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I try show, that the following integral (for $0<a<1$) gives:

$\int_0^\infty e^{-(1-a^2)x^2} \cos(2ax^2)dx = \frac{\sqrt{\pi}}{2(1+a^2)}$

I guess the way to go is complex Integration and using the fact, that this is the same as $\frac{1}{2}\int_{- \infty}^\infty e^{-(1-a^2)x^2} \cos(2ax^2)dx $

First I tried to use a rectangular shaped path in the complex plane, which I sucessfully used at a similar problem a while ago. Poorly I didn't remember, that this only seems to work for a linear term $2ax$ i the cosine.

EDIT: This way is shown in a very similar way as I did in: Evaluatig: $\int_{0}^{\infty}{e^{ax^2}\cos(bx)dx}$ But as mentioned - this doesn't seem to work in my case...

My second idea was to get some hints for the path I should use via concerning the given result. So I guess (because there is $(1+a^2)$ in the denominator) I need to integrate $e^{-(1+a^2)^2x^2}$ to get this term via using the Gaussian integral $\int_{-\infty}^{\infty} e^{-bx^2} dx = \sqrt{\frac{\pi}{b}}$. Although I tried to find some complete square I wasn't able to produce the necessary terms (without getting loads of waste, which makes it difficult again)

I would be very grateful, if anyone could help me or give me a hint how to solve this integral!

Thanks!

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    $\begingroup$ I would try using the exponential form of the cosine and split the integral into two. $\endgroup$ – aleden Apr 22 '18 at 21:38
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$$ \begin{eqnarray*} \frac{1}{2} \int_{-\infty}^\infty dx \; e^{-(1-a^2)x^2} \cos 2ax^2 &=& \frac{1}{4} \int_{-\infty}^\infty dx \; e^{-(1-a^2)x^2} (e^{i 2ax^2} + e^{-i 2ax^2})\\ &=& \frac{1}{4} \int_{-\infty}^\infty dx \; e^{-(1-a^2-2ia)x^2} + e^{-(1-a^2+2ia)x^2}\\ &=& \frac{1}{4} \int_{-\infty}^\infty dx \; e^{-(1-ia)^2 x^2} + e^{-(1+ia)^2 x^2}\\ &=& \frac{1}{4} ( \frac{\sqrt{\pi}}{1-ia} + \frac{\sqrt{\pi}}{1+ia})\\ &=& \frac{\sqrt{\pi}}{4} \frac{2}{1+a^2} \end{eqnarray*} $$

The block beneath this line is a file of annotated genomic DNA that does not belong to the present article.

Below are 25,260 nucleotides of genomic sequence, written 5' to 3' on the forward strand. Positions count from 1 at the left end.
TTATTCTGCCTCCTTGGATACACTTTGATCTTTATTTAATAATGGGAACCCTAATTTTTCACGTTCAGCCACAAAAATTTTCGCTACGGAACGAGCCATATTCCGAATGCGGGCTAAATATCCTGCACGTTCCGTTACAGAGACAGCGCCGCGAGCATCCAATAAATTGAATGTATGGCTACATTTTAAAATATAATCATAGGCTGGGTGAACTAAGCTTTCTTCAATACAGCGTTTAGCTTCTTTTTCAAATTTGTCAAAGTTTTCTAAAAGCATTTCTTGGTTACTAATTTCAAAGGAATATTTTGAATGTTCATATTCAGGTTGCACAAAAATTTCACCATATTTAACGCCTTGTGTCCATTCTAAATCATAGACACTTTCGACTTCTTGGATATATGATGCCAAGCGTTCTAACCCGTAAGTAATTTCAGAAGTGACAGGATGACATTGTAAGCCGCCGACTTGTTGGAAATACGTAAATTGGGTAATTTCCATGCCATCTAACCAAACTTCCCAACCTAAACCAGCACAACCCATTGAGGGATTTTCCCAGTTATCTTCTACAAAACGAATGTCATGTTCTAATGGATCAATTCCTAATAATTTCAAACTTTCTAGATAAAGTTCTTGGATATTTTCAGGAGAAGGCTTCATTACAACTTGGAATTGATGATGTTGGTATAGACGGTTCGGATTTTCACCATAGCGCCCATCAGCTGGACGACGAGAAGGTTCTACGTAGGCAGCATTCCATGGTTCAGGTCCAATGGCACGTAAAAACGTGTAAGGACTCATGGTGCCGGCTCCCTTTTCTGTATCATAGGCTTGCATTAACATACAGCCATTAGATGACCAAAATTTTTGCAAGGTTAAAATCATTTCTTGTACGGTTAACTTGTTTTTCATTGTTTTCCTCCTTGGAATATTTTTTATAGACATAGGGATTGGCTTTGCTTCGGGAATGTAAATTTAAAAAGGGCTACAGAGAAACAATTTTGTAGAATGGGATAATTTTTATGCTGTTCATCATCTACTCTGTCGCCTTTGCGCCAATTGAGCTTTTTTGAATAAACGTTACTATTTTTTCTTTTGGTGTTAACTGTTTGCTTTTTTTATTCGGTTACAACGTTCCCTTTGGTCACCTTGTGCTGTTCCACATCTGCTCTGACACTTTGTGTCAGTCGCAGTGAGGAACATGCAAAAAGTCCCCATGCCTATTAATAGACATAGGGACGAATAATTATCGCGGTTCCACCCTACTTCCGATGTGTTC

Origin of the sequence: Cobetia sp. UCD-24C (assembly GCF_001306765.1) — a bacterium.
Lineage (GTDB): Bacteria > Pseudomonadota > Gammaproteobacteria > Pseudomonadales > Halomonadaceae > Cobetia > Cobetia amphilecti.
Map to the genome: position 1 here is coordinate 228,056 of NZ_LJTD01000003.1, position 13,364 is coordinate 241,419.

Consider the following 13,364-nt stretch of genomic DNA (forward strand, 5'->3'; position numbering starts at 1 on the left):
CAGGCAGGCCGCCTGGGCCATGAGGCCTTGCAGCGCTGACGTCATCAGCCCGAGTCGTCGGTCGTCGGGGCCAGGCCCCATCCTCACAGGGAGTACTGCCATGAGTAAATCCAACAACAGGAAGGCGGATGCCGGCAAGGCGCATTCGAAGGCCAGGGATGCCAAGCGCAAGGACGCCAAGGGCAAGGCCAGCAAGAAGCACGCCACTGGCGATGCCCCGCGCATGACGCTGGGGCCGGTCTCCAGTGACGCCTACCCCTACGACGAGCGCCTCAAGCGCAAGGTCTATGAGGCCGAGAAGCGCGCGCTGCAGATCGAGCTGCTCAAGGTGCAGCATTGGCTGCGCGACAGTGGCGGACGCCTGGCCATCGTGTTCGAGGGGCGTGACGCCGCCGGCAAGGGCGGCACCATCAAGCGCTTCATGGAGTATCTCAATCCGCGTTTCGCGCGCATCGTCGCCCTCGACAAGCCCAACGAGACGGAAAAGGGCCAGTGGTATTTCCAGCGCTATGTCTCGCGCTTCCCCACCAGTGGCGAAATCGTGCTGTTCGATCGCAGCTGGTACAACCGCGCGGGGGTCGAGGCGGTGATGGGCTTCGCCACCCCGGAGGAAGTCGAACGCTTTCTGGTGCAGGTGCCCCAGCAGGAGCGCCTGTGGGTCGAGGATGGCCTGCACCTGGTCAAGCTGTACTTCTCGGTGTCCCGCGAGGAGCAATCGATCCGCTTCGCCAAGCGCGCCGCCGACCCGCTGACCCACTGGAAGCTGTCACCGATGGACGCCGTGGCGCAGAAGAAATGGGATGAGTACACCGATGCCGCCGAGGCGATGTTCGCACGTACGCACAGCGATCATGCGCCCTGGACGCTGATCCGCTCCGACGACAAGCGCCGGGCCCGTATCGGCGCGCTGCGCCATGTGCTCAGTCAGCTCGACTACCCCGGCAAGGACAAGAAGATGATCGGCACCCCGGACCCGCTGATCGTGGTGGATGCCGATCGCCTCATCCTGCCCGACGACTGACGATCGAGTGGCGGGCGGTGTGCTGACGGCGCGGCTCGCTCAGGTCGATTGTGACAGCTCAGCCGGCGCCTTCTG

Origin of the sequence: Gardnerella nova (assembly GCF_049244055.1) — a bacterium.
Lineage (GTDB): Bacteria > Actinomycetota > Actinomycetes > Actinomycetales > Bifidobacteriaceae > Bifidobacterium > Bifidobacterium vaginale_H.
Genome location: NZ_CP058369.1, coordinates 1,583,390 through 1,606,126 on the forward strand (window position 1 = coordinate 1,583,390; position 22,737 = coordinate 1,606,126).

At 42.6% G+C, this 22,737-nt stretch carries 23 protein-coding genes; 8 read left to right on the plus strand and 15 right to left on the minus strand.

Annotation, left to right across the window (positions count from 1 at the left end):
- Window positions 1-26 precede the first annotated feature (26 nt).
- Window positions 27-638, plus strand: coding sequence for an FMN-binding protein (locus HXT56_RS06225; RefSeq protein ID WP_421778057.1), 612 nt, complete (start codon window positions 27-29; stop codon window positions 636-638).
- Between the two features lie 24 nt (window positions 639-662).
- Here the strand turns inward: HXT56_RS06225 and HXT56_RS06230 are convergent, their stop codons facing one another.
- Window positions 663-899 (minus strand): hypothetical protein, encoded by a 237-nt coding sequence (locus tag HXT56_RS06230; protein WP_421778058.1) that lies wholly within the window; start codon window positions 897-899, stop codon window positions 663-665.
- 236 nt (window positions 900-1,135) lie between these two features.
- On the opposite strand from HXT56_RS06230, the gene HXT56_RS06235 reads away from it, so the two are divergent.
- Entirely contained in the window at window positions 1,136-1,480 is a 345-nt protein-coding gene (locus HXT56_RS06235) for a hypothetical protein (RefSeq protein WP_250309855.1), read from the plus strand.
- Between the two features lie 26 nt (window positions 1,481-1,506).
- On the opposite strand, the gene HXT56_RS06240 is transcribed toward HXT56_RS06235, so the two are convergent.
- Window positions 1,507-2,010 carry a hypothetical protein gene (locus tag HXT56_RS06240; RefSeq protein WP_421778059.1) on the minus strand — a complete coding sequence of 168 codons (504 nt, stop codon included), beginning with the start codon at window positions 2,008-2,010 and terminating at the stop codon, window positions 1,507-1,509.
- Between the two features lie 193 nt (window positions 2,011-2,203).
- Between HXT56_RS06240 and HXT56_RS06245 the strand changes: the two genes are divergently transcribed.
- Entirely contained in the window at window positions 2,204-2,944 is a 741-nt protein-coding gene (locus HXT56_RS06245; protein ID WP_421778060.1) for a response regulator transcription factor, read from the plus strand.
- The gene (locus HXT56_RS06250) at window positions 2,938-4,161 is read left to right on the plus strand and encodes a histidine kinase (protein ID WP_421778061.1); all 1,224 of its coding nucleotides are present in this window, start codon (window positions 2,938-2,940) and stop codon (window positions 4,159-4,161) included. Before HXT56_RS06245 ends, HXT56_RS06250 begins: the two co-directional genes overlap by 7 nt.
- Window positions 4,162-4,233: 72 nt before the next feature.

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  • $\begingroup$ Note you could've gotten away with just taking the real part of one complex integral or the other instead of having to sum them. $\endgroup$ – Ian Apr 22 '18 at 22:51
  • $\begingroup$ (+1) It took me a while to post my answer, but I see that my answer is very similar to yours. I will leave mine as it is slightly different and provides a bit more explanation. $\endgroup$ – robjohn Apr 22 '18 at 23:25
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$$\newcommand{\Re}{\operatorname{Re}} \begin{align} \int_0^\infty e^{-\left(1-a^2\right)x^2}\cos\left(2ax^2\right)\,\mathrm{d}x &=\frac12\int_0^\infty e^{-\left(1-a^2\right)x^2}\left(e^{i2ax^2}+e^{-i2ax^2}\right)\mathrm{d}x\tag1\\ &=\frac12\int_0^\infty\left(e^{-[(1-ia)x]^2}+e^{-[(1+ia)x]^2}\right)\mathrm{d}x\tag2\\ &=\Re\left(\int_0^\infty e^{-[(1+ia)x]^2}\mathrm{d}x\right)\tag3\\ &=\Re\left(\frac1{1+ia}\int_0^{(1+ia)\infty}e^{-x^2}\mathrm{d}x\right)\tag4\\ &=\Re\left(\frac1{1+ia}\int_0^\infty e^{-x^2}\mathrm{d}x\right)\tag5\\ &=\frac{\sqrt\pi/2}{1+a^2}\tag6 \end{align} $$ Explanation:
$(1)$: $\cos(x)=\frac12\left(e^{ix}+e^{-ix}\right)$
$(2)$: combine and factor the exponents
$(3)$: $\Re(z)=\frac12\left(z+\bar{z}\right)$
$(4)$: substitute $x\mapsto\frac{x}{1+ia}$
$(5)$: The integral along $(1+ia)[0,R]$ equals the integral along
$\phantom{(5)\text{:}}$ $[0,R]\cup [R,R(1+ia)]$ and the integral along $[R,R(1+ia)]$
$\phantom{(5)\text{:}}$ vanishes as $R\to\infty$
$(6)$: $\Re\left(\frac1{1+ia}\right)=\frac1{1+a^2}$

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